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EMBL/EMBO Joint Conference 2002

Carlos Morel, WHO, Geneva, Switzerland


Dr. Carlos M. Morel was born in Recife, Brazil and earned his MD from the Federal University of Pernambuco, Recife, Brazil in 1967. In 1968, Carlos was appointed Visiting/Auxiliary Professor at the Faculty of Medical Sciences and Associate Professor at the Department of Cell Biology (University of Brasilia, Brazil). From 1969-72 he worked on his D.Sc. thesis at the molecular biology department of ISREC (Institut Suisse de Recherches Exp‰rimentales sur le Cancer), Lausanne, Switzerland, graduating with a doctorate in Molecular Biology from the Federal University of Rio de Janeiro, Brazil in 1974. In 1985 he became Director of the Oswaldo Cruz Institute, a specialized technical unit of FIOCRUZ, having served during the intervening time as FIOCRUZ©^s Vice-President for Research. He was eventually made President of FIOCRUZ itself, serving in the post from 1993-97. It was in this capacity that he was made a member of the cabinet of the Minister of Health of Brazil. Dr. Morel©^s relationship with the World Health Organization began fairly early on in his career when he was appointed Chair of TDR's Chagas Disease Steering Committee in 1984, followed by stints chairing TDR's Research Strengthening Group (1987-1993) and the Scientific and Technical Advisory Committee (STAC). In 1997, Dr. Morel was nominated by the President of Brazil to represent his country on WHO's Executive Board. The following year he was appointed Director of TDR.


Neglected diseases, underfunded research, poor health interventions: Can we change this reality?

Infectious diseases disproportionately affect the poor and marginalized populations(1). Three key factors contribute to this burden: failure to use existing tools effectively, inadequate or non-existent tools, and insufficient knowledge of the disease(2,3). It has been estimated that less than 10% of global spending on health research is devoted to diseases or conditions that account for 90% of the global disease burden4. This "market failure", quite often reinforced by the simplistic view that present technical tools are sufficient for effective disease control, has originated a global drug gap5 and what is called today the "neglected diseases" and "the most-neglected diseases"(6,7). Recent examples of better use of existing tools and of successful development of new interventions against tropical diseases indicate that this reality can be changed. Sustainable solutions, however, will require, inter alia: (i) recognition that research is critical in the fight against disease and that prioritization is essential for health research8,9; (ii) full exploration of the potential of modern science and technology(10); (iii) new arrangements and conditions to make use of research for policy-making more sustainable(11); (iv) serious engagement of the disease endemic countries in a new, international pharmaceutical policy for all neglected diseases(3).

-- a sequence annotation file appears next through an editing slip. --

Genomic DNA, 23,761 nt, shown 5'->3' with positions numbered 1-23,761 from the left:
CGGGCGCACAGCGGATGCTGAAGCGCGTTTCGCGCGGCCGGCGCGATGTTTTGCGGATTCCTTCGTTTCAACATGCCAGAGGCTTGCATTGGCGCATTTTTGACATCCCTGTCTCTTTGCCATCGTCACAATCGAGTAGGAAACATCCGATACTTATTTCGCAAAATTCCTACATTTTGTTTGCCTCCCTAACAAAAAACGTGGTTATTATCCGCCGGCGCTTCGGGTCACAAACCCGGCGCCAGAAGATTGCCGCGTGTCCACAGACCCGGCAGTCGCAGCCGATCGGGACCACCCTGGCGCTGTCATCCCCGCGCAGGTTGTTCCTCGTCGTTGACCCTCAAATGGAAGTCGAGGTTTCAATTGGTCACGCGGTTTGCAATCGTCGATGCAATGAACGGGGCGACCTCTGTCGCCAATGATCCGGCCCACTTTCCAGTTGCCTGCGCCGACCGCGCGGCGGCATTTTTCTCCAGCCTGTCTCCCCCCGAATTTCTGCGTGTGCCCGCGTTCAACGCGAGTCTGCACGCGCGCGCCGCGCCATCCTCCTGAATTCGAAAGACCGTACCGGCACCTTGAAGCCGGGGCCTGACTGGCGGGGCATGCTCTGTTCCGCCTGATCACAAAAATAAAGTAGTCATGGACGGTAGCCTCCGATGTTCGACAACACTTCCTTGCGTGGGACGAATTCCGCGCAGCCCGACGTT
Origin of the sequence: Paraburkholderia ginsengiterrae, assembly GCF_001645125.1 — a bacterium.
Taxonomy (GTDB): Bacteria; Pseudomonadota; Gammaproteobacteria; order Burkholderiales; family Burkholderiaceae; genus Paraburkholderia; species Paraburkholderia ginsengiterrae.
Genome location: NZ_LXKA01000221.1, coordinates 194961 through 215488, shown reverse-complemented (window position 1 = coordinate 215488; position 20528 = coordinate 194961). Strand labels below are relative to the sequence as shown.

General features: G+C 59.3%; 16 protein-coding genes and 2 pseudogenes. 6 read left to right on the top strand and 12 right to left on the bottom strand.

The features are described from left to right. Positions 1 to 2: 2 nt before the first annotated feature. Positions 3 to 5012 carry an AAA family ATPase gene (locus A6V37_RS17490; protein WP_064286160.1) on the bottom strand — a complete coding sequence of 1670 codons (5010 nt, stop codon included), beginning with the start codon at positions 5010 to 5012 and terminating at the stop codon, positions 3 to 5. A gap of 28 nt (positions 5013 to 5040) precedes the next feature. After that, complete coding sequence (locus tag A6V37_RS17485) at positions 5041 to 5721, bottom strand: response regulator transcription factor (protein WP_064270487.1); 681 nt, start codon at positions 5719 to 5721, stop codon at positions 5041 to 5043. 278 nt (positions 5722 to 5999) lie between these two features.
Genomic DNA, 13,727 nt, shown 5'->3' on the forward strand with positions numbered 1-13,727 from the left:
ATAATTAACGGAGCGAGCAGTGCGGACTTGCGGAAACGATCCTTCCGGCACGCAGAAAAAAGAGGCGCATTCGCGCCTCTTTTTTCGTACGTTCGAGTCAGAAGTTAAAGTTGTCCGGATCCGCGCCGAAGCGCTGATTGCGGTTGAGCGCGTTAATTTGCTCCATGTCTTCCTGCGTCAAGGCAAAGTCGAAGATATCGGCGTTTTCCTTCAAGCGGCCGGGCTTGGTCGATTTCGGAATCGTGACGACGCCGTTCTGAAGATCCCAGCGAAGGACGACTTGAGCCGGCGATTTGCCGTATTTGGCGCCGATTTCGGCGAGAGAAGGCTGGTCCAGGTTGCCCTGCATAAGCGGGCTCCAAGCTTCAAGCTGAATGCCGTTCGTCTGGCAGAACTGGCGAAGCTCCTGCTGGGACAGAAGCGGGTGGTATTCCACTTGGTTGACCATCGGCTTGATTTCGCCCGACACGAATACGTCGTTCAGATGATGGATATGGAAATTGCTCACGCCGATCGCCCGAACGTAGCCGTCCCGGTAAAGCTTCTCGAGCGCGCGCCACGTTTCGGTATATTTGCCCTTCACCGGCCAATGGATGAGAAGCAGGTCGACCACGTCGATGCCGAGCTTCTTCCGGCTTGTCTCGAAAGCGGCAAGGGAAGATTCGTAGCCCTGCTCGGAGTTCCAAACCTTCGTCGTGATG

1. Gwatkin, D. R. and Guillot, M. The Burden of Disease Among the Global Poor. 1-44. 2000. Washington, The World Bank. Health, Nutrition and Population Series.
  2. World Health Organization (1996) Investing in Health Research and Development. Report of the Ad Hoc Committee on Health Research Relating to Future Intervention Options, World Health Organization (Document TDR/Gen/96.1).
  3. Trouiller, P. et al. (2002) Drug development for neglected diseases: a deficient market and a publichealth policy failure. Lancet 359, 2188-2194.
  4. Global Forum for Health Research. (2002) The 10/90 Report on Health Research 2001-2002. Currat, L. 1-224. Geneva, Global Forum for Health Research.
  5. Reich, M.R. (2000) The global drug gap. Science 287, 1979-1981.
  6. Médecins Sans Frontiéres Access to Essential Medicines Campaign and the Drugs for Neglected Diseases Working Group. Berman, D. and Moon, S., eds (2001) Fatal Imbalance: The Crisis in Research and Development for Drugs for Neglected Diseases, MSF Access to Essential Medicines Campaign.
  7. Yamey, G. (2002) The world's most neglected diseases. BMJ 325, 176-177.
  8. Sachs, J.D. Steele, H., ed. (2001) Macroeconomics and Health: Investing in Health for Economic Development. Report of the Commision on Macroeconomics and Health, World Health Organization.
  9. Remme, J.H.F. et al. (2002) Strategic emphases for tropical diseases research: a TDR perspective. Trends in Parasitology in press.
  10. Kafatos, F.C. (2002) A revolutionary landscape: the restructuring of biology and its convergence with medicine. J. Mol. Biol. 319, 861-867.
  11. Sauerborn, R. et al . (1999) Strategies to enhance the use of health systems research for health sector reform. Trop. Med. Int. Health 4, 827-835.